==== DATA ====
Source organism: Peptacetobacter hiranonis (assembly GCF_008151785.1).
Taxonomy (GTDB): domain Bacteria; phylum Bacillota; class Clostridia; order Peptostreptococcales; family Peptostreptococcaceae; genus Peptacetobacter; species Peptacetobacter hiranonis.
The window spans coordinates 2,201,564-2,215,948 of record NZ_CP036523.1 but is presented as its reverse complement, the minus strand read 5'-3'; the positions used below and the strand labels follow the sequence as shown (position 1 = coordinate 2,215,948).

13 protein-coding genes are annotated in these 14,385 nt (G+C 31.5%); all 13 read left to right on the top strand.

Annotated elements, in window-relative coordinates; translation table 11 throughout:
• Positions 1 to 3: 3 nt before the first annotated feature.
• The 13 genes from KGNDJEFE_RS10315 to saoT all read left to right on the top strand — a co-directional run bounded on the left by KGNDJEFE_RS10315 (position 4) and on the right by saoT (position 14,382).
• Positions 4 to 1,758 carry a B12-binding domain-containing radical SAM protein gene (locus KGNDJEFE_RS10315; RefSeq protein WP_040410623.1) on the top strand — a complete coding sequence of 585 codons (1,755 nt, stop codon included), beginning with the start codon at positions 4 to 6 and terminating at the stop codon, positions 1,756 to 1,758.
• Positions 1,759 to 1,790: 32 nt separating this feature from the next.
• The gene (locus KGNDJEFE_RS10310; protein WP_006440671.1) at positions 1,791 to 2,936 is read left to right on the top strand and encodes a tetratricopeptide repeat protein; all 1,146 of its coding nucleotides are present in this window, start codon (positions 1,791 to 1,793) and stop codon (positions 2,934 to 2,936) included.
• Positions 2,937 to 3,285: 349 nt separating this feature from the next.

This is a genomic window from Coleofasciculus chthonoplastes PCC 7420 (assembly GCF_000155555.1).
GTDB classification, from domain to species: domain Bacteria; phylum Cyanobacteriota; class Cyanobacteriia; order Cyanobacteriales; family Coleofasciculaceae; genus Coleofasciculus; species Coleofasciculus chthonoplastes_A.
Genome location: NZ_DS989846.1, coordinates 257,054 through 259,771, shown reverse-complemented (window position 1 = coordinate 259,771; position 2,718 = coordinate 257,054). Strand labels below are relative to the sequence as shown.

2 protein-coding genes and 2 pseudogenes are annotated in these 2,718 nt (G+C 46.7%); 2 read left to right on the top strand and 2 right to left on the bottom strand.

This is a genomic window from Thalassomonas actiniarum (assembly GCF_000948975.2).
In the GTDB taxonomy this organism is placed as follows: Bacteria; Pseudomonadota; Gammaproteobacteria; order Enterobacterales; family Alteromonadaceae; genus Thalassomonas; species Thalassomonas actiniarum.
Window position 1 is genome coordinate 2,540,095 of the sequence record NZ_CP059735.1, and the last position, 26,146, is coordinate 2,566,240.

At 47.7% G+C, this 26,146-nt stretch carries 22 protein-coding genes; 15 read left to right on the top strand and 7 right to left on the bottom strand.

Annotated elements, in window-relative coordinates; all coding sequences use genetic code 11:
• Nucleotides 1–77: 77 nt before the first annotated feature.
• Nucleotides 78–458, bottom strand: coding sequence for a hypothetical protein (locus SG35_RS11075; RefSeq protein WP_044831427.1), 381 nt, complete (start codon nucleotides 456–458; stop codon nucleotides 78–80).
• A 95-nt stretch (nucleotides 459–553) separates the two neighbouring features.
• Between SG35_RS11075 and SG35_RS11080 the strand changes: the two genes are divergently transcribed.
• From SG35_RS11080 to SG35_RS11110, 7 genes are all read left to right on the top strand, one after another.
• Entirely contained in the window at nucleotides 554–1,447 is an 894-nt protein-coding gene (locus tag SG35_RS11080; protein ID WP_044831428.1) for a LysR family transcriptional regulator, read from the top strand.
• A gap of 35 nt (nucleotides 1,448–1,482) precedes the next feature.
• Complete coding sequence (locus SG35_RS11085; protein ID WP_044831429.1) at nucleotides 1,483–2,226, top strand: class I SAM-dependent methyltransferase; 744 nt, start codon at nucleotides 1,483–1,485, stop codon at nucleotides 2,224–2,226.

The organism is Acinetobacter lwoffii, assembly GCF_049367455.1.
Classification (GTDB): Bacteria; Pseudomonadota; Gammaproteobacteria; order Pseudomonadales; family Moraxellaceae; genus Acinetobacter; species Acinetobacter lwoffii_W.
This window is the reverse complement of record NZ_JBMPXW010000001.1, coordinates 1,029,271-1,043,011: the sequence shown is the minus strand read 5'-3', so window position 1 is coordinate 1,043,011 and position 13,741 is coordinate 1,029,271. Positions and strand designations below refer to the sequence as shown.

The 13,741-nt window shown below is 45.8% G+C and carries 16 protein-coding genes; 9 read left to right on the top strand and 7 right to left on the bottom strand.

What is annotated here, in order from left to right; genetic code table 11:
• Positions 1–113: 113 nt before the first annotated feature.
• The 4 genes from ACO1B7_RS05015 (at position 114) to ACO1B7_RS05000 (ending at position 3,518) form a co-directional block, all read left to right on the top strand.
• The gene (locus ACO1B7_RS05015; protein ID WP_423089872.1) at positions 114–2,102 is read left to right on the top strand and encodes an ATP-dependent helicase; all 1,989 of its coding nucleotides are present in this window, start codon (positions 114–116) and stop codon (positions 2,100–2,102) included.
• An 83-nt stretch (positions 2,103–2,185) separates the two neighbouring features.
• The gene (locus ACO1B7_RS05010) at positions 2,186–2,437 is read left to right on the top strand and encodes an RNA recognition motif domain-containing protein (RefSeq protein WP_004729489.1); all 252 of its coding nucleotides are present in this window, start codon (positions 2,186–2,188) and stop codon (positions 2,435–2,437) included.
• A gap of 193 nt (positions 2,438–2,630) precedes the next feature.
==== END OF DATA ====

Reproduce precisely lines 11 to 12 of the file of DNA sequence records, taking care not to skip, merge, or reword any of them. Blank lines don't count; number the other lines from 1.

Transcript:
• Positions 2,937 to 3,285: 349 nt separating this feature from the next.

This is a genomic window from Coleofasciculus chthonoplastes PCC 7420 (assembly GCF_000155555.1).